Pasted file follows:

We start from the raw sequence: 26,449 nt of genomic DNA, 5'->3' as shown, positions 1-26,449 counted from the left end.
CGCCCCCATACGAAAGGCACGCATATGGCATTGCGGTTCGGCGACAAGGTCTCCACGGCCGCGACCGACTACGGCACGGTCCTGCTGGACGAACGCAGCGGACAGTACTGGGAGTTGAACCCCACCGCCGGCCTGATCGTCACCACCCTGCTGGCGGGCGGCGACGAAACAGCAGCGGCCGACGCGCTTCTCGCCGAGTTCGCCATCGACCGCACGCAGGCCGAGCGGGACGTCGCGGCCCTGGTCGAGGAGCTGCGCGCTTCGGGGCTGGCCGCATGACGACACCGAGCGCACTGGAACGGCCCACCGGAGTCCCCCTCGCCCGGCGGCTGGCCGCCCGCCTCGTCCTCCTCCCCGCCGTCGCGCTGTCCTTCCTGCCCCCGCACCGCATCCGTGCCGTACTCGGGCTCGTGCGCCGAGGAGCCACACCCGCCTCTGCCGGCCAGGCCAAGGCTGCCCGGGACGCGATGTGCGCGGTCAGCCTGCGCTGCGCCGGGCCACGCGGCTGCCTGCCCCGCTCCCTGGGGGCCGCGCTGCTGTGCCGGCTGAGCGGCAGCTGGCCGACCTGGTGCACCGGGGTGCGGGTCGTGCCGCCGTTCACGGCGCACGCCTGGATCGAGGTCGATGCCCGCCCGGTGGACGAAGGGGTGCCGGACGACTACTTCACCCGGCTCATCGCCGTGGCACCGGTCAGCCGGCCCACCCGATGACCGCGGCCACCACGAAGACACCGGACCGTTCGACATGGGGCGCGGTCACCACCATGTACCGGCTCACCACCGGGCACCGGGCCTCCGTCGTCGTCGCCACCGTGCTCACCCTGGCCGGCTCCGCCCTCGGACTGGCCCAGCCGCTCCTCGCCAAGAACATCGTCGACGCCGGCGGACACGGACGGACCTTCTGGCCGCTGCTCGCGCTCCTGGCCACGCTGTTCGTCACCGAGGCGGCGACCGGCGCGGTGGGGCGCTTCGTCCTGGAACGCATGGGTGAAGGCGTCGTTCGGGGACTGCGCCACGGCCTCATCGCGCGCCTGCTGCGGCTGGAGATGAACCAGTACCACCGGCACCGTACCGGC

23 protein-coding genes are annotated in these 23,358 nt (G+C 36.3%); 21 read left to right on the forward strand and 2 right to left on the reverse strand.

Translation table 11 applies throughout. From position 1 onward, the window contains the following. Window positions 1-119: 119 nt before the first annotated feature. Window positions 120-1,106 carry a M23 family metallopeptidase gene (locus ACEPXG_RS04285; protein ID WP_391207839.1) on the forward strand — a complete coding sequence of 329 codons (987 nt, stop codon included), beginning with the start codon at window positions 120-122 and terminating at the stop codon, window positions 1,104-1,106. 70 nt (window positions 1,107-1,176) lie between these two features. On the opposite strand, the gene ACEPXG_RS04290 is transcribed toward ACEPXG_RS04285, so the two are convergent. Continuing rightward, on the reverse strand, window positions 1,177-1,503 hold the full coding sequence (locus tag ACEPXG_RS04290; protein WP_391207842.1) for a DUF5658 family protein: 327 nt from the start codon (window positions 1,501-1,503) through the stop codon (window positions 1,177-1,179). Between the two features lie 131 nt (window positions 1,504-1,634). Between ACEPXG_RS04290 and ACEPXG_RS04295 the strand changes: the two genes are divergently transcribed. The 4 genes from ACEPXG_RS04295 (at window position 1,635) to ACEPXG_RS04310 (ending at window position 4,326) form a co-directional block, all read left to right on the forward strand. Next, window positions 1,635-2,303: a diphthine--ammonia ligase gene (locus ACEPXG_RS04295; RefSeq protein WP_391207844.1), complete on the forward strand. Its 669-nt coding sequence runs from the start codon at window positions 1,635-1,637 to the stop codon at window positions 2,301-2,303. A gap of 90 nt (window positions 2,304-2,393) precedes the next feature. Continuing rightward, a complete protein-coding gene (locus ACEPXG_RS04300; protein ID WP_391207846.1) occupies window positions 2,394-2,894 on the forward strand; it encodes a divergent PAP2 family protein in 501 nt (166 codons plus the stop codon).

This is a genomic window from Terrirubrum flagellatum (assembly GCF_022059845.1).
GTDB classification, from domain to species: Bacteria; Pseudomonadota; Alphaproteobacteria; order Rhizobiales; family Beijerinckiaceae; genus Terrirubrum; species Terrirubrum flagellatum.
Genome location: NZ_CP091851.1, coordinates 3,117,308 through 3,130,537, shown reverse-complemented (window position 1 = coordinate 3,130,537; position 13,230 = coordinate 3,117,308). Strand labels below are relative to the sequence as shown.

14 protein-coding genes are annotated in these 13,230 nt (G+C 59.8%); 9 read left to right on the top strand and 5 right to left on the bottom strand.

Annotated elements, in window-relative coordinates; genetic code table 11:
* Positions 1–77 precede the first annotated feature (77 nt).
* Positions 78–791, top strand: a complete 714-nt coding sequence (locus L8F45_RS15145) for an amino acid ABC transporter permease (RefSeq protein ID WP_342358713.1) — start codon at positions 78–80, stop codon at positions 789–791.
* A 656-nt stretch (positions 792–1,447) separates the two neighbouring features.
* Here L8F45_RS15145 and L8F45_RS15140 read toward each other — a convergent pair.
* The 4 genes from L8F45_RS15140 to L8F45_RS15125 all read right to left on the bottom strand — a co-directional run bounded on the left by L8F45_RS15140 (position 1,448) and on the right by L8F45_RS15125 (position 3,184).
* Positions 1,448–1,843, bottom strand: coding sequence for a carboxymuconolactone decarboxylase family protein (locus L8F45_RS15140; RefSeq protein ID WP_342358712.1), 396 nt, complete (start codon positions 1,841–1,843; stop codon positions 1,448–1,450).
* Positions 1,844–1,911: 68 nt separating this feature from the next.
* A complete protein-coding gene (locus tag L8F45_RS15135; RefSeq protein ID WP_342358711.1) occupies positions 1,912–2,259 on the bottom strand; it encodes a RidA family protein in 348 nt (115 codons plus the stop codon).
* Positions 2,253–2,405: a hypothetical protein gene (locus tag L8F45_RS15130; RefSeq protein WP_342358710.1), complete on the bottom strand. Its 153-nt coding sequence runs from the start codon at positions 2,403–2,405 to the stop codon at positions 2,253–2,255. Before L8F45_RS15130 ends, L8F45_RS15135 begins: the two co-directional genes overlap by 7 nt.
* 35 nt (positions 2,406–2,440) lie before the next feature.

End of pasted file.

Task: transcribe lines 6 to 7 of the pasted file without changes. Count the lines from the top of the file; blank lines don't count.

GTDB classification, from domain to species: Bacteria; Pseudomonadota; Alphaproteobacteria; order Rhizobiales; family Beijerinckiaceae; genus Terrirubrum; species Terrirubrum flagellatum.
Genome location: NZ_CP091851.1, coordinates 3,117,308 through 3,130,537, shown reverse-complemented (window position 1 = coordinate 3,130,537; position 13,230 = coordinate 3,117,308). Strand labels below are relative to the sequence as shown.